The “Chipmunks of TikTok” account — featuring the mealtimes of Squishy, top, SpongeBob and Mooshy — has 15 million followers. “No one even knows who I am,” creator Brad Zimerman said.
Zimerman said he doesn’t do brand sponsorships and declined to share how much he makes, saying only that he’s earned more money from chipmunk videos than his actual job. One influencer-marketing group estimated that, with his account’s level of interest, he could charge up to $14,000 per post.
“I get thousands of offers to do deals with my chipmunks,” he said. “No one even knows who I am.”
After cornering the market on entertainment, TikTok began offering its model of behavioral tracking and algorithmic suggestion to advertisers, promising them a way to know which ads people find most compelling without having to ask. It was an instant hit: The company’s ad revenue tripled this year, to $12 billion, according to eMarketer estimates, and is expected to eclipse YouTube at nearly $25 billion by 2025. In the United States, the cost to advertisers for TikTok’s premium real estate — the first commercial break a viewer sees in their feed, known as a “TopView” — has jumped to $3 million a day.
Beyond traditional marketing, TikTok has rapidly industrialized the way companies pay young people to hawk their stuff. TikTok runs a giant catalogue of people, the Creator Marketplace, that companies can use to sort creators by their interests and follower counts; the service is invite-only, and creators have to post frequently if they want the chance to get paid. Influencers paid to promote goods in their videos now make more ad money on TikTok than Facebook: roughly $750 million, U.S. estimates from Insider Intelligence show. (Instagram, which beats both of them, this summer debuted its own “Creator Marketplace” clone.)
TikTok also takes a cut of the virtual tips, or “Video Gifts,” that fans pay to creators with its central currency of TikTok “coins.” Displayed online as neon roses and doughnuts, this economy now rivals that of a small nation: In the past three months, TikTokers spent more than $900 million inside the app — the highest quarterly spending for any app in history.
TikTok’s diverse creator base has made the app into a showcase for radical self expression. It’s also inspired jealousy inside Facebook, where bored users are leaving en masse.
At a time when Silicon Valley’s stock prices are crumbling, TikTok’s success has triggered deep jealousy — especially for Facebook, which in February reported it had lost users for the first time in its 18-year history. (The top link on all of Facebook in the second quarter of this year was TikTok, Facebook’s parent company Meta said.)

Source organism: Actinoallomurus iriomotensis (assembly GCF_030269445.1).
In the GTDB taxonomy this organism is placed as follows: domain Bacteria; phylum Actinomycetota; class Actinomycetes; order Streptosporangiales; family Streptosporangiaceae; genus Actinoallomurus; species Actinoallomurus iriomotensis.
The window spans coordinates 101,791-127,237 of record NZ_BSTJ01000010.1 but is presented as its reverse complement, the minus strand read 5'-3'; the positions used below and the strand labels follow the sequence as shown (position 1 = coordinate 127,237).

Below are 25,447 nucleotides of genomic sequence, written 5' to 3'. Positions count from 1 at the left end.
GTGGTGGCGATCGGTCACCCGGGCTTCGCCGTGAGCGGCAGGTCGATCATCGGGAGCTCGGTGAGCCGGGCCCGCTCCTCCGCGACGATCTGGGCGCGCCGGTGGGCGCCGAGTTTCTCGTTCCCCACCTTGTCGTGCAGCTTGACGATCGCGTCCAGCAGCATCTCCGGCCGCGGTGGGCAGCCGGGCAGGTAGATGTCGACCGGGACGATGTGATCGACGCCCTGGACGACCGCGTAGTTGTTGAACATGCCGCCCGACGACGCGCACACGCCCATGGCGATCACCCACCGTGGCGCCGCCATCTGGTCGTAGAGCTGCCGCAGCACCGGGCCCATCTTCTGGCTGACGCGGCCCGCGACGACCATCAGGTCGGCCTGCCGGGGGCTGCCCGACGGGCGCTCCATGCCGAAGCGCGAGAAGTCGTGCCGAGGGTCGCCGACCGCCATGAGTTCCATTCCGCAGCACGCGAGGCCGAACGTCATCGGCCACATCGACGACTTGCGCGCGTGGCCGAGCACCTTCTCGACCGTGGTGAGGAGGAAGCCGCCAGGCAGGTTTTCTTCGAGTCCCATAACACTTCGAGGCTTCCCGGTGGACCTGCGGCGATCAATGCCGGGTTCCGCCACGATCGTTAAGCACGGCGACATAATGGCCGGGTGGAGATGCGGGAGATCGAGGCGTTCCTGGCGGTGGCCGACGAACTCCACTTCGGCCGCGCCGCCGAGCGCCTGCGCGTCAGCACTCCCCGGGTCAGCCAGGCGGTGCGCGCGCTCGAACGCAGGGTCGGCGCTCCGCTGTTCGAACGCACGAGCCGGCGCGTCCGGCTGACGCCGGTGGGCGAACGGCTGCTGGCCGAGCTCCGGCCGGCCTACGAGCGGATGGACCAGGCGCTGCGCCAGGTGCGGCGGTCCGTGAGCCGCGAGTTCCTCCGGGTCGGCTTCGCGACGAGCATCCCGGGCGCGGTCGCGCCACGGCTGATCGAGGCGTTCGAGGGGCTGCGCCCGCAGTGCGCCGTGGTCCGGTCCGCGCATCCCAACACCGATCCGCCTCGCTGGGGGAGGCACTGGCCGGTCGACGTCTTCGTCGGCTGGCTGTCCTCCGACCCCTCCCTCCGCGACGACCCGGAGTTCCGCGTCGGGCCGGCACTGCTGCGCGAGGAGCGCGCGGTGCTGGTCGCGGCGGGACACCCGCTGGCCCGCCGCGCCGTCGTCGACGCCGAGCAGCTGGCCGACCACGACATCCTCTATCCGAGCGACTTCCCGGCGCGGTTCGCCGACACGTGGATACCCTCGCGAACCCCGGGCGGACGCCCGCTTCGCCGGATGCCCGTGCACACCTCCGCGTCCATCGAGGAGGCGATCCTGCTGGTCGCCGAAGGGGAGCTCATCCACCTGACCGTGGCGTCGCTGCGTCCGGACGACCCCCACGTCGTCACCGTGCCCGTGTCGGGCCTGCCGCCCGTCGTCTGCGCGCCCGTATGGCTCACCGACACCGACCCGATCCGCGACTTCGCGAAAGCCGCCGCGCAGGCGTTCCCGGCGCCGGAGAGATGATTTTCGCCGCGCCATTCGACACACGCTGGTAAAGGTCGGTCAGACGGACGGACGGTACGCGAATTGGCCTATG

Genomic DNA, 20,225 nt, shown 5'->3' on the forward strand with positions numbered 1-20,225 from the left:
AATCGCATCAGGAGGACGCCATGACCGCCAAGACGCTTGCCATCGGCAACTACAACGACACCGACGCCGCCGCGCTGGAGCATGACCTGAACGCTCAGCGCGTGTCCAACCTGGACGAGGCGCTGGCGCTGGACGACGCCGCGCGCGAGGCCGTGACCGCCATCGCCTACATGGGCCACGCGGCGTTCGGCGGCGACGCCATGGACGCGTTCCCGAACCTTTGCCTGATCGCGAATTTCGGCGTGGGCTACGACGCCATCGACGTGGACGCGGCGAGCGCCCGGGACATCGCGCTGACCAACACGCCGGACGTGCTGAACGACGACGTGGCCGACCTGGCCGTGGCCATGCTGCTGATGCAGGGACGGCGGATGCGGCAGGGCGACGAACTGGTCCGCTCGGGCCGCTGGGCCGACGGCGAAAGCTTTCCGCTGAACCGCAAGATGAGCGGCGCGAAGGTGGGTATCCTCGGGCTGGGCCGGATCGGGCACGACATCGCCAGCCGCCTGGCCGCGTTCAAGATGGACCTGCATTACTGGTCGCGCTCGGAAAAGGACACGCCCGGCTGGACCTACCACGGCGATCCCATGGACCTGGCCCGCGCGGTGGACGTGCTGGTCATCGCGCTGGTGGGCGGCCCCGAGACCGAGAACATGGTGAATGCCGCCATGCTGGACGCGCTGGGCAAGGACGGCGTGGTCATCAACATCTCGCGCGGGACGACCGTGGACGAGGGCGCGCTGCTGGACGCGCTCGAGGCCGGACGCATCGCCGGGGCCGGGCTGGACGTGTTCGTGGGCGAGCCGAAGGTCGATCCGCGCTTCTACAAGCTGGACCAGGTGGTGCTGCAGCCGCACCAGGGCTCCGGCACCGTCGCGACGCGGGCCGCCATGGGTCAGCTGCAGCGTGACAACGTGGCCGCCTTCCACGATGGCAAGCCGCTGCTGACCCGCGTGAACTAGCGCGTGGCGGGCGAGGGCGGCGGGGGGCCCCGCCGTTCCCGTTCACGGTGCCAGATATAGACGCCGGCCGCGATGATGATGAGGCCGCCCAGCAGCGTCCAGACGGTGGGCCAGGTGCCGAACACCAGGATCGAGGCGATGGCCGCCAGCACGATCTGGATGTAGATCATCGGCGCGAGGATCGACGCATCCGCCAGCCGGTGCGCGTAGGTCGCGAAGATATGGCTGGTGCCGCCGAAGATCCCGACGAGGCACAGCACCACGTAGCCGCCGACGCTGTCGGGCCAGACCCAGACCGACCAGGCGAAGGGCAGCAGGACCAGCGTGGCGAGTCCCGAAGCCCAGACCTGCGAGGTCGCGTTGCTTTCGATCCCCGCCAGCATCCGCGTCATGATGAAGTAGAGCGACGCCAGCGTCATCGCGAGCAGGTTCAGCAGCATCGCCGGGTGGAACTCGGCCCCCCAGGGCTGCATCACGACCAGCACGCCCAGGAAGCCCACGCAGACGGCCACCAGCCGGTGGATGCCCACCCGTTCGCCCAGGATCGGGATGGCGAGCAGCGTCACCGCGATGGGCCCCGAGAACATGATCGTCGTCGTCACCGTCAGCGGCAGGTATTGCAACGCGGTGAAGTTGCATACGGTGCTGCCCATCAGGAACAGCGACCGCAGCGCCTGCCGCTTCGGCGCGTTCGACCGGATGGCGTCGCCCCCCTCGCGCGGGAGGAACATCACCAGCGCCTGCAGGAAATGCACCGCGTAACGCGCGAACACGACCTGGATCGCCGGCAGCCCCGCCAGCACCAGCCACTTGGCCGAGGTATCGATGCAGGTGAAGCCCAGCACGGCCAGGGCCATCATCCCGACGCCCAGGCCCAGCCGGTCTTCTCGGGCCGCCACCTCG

Meta tried beating TikTok by hiring a Republican lobbying firm to undertake a secretive letter-writing and lobbying campaign calling it the “real threat” to America’s teens. But by the summer, Meta ended up just copying TikTok’s style, ditching its focus on people’s friends and families and swapping in computer-selected unknowns.
Not everyone was happy about it. On internal message boards, employees have griped that Facebook is abandoning its strengths, such as “the social graph and human choice.” The celebrity socialite Kylie Jenner told her 360 million Instagram followers the company should “stop trying to be” TikTok. But there are some early signs that these copycats are succeeding. YouTube said in June that its Shorts service was being watched by 1.5 billion users every month — beating the 1 billion user count TikTok reported last fall.
TikTok, however, seems bent on taking on a wider range of digital life. It’s tested features for interactive minigames and job résumés. It started selling concert tickets. It built a live-streaming business used for meal-cooking showcases, lottery scratch-offs, tarot readings and apartment tours. And it tested a shopping feature that would let viewers buy products from QVC-style live streams in a few quick taps.
Even without that expansion, there can be no denying that TikTok has become a world-shaping force of its own — so colorful and compelling that many viewers find it hard to quit. That’s even the case in Russia, where the company, abiding by Kremlin directives, has blocked everyday Russians from posting new TikToks or seeing any videos from outside the country since the Russian military invaded Ukraine.
The TikTok people watch in Russia has become its own parallel universe, frozen in time — an endless stream of old Russian videos and pro-Kremlin propaganda. But many young Russians continue to use it “quite actively” nearly eight months into the war, said a few who spoke with The Post on the condition of anonymity because of the country’s draconian speech laws.
Some teens said they use technical workarounds to see foreign TikToks, risking punishment for a glimpse of the outside world. But one 18-year-old said he just settles for watching whatever the algorithm shows. “Yes, all videos are old,” he said. “But it’s still enough.”
Will Oremus, Natalia Abbakumova and Taylor Lorenz contributed to this report.
Editing by Mark Seibel, Jayne Orenstein and Karly Domb Sadof. Additional editing by Dave Jorgenson, Virginia Singarayar, Shannon Croom, Drea Cornejo and Monique Woo. Design and development by Emily Wright.